There’s an interesting female-female friendship in A Million Junes, as well. June and Hannah are supportive and kind to each other, even in situations when they might be interested in the same boy, or one of them is getting the other one in trouble. Often in books (especially in YA) girl friends can be uniquely cruel to each other and quick to hate, but June and Hannah sort things out calmly and stick together. Of course, since this book is focused on the turmoil in June’s life, we see Hannah routinely asking if June’s all right and what she can do to help, but their friendship is such that I’m sure June would give Hannah just as much love and attention if the situation were reversed; as it is, June’s problems dominate their conversations, but there is textual evidence of June’s compassion and consideration in the friendship, as well, even if it’s mostly internalized. It’s a great example of a literary female friendship.
And did I mention the phenomenal father/daughter relationship? Sometimes books have great dads, but this book realistically addresses the ups and downs of the relationship–realizing that no one is perfect no matter how much you love them, and that even death can’t take them away completely. June’s dad seems a lot like I imagine Ronan’s dad (from Maggie Stiefvater’s The Raven Cycle) would have been like, magical dreaminess and all. If I had to pick a single purpose of this book, it might be June’s reconciling of the fact that her father’s dead and not who she thought he was, but she will always love him anyway.
“Maybe some people die gradually, move away from their bodies over time, but others–the people who shine–go in an instant. You can see their souls in their eyes until the last possible second, feel the gap in the world the second they’re lost.”
I was expecting a simple elegance to the ending after the rest of the book ran so smoothly, but the answers to A Million Junes‘ mysteries are convoluted. I had to do some serious mental juggling to keep straight which Jack O’Donnell is which (June is technically Jack O’Donnell IV, which means there were three others before her, plus the original Jonathon O’Donnell nicknamed Jack a few generations earlier) and what “the curse” means for different individuals, before I finally got it all straightened out. If I had to name a complaint about this book, it may be the multi-faceted layering of those final answers about the family feud, especially when all those secrets lead to such a simple choice for our main characters. It felt a bit like the plot was digging itself into a hole that Henry was determined to pull it back from at any cost, but I suppose even if it turned messy the plot survived the struggle.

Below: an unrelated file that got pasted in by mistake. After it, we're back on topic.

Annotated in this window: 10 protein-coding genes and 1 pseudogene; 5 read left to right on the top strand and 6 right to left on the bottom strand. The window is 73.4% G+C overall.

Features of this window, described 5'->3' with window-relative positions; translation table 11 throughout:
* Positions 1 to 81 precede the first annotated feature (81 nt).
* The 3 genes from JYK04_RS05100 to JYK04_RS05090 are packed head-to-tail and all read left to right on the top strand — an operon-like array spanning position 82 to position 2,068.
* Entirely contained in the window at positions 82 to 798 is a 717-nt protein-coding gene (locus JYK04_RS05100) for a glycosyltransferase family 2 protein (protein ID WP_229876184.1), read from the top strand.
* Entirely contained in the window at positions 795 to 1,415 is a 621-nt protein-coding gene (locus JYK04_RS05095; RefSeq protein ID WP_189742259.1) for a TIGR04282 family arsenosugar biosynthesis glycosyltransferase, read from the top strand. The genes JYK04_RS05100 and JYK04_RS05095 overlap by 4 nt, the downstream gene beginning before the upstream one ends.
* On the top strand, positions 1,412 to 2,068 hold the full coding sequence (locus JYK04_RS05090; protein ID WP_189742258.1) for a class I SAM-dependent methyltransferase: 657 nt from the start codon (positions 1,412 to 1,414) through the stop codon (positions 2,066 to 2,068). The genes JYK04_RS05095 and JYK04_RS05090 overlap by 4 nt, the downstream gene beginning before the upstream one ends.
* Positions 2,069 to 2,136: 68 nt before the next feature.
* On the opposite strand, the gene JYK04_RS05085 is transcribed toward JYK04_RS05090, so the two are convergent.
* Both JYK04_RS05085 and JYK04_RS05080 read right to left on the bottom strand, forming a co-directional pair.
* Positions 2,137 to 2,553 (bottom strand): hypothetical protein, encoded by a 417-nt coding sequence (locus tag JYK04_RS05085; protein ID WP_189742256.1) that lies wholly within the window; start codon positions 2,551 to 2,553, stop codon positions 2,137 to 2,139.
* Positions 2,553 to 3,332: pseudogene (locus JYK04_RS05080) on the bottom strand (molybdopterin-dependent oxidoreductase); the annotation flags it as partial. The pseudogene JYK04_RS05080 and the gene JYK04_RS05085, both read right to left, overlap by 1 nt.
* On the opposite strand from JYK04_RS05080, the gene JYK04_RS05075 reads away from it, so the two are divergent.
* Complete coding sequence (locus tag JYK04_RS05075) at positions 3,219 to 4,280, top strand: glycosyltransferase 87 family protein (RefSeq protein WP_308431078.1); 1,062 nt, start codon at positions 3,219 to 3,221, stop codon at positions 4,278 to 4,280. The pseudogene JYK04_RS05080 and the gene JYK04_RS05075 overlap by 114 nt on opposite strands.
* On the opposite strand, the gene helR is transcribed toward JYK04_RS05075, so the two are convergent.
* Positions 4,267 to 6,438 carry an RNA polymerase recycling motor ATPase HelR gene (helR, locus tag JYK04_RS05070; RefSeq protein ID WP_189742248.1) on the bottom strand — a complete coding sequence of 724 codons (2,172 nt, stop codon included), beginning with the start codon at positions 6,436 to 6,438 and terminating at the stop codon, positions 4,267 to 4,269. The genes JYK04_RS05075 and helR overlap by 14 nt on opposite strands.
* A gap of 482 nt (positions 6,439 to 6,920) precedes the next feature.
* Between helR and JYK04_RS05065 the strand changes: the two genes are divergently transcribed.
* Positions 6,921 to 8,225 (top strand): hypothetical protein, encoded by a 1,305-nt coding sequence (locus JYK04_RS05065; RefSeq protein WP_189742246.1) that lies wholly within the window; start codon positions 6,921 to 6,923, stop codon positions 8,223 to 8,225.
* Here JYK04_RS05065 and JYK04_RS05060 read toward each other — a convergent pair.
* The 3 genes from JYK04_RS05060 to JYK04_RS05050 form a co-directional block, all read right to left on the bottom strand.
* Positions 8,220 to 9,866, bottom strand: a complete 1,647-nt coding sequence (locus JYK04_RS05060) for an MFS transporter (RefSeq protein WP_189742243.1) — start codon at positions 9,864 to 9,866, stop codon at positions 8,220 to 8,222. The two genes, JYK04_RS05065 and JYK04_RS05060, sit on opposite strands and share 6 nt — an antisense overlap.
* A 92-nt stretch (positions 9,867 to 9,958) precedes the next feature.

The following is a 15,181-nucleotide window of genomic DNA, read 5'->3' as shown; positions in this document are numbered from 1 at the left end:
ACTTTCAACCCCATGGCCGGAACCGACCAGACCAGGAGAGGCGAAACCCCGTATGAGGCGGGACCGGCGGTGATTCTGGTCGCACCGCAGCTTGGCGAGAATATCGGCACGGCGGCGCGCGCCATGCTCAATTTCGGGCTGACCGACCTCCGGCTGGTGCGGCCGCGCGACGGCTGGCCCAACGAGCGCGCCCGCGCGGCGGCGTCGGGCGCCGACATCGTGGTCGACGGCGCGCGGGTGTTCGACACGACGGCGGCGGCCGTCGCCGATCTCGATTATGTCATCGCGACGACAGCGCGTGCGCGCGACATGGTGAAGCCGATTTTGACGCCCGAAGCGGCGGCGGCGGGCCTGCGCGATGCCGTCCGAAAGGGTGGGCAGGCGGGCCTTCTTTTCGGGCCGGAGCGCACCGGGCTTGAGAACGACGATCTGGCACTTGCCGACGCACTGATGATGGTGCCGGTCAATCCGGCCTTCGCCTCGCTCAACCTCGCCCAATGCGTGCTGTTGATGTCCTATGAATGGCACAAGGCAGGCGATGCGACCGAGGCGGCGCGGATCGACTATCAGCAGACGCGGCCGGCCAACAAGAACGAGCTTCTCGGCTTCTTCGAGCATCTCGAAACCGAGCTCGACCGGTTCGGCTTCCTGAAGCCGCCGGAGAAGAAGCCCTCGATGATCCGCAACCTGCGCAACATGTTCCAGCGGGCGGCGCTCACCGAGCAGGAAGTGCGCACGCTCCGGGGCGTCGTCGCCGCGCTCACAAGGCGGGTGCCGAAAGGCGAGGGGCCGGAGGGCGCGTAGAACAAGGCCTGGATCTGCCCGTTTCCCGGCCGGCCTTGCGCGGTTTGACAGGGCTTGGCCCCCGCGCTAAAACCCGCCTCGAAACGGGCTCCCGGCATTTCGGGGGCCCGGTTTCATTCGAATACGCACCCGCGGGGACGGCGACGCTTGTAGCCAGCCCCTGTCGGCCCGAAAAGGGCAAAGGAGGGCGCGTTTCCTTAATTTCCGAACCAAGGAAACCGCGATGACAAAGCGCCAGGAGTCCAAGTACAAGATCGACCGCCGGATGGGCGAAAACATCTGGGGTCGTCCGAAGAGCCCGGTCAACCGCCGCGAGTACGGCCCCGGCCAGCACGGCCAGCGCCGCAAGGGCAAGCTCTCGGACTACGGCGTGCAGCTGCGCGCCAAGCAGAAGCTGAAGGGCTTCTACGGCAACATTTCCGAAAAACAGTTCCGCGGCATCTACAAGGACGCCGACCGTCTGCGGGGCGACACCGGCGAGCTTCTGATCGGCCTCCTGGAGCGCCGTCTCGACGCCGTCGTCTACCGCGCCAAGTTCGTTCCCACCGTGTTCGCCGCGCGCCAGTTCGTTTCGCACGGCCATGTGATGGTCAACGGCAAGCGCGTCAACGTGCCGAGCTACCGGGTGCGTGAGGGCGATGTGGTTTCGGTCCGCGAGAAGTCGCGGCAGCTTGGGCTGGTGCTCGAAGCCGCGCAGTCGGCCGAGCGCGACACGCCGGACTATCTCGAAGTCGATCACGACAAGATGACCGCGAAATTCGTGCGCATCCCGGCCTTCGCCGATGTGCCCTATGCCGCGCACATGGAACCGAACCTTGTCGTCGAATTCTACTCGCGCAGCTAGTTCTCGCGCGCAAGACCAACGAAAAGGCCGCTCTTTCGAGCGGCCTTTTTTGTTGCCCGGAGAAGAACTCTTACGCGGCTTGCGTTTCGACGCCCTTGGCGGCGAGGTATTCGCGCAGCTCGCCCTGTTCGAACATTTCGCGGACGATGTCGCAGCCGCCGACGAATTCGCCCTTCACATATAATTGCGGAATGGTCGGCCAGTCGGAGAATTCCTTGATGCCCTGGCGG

My reaction: 5 out 5 stars. As I mentioned above, this one’s going straight to my best-books-of-2017 list. I was not expecting to love this book nearly as much as I did, and those are the best sort of reading surprises. I’m ecstatic to also have Emily Henry’s The Love That Split the World unread on my shelf because I NEED more of this wonderful writing in my life. My July TBR is already overfull, but expect a review on Henry’s first publication in the near future.
- Jandy Nelson’s I’ll Give You the Sun is a contemporary YA that also addresses the death of a parent and the ups and downs of other close relationships–mainly the bond between twins, but also in friendships and young love. No magic here, but plenty of art and family history intrigue.
- For another compelling YA book that’s important for readers of all ages, try Mindy McGinnis’ The Female of the Species. There are some great friendships and parents in this one, teens standing up against rape, a little romance, and a coming-of-age story for a group of high school seniors learning strength and morality.
Coming up next: Robin Roe’s A List of Cages, a beautiful YA novel about foster sibling love and coping with mental illness. This is one of those heavy-hitting YA books that covers a myriad of difficult topics meant to raise awareness of real life problems, and despite its easy readability it packs a powerful punch.
What are your favorite heavy-hitting YA books?
The Literary Elephant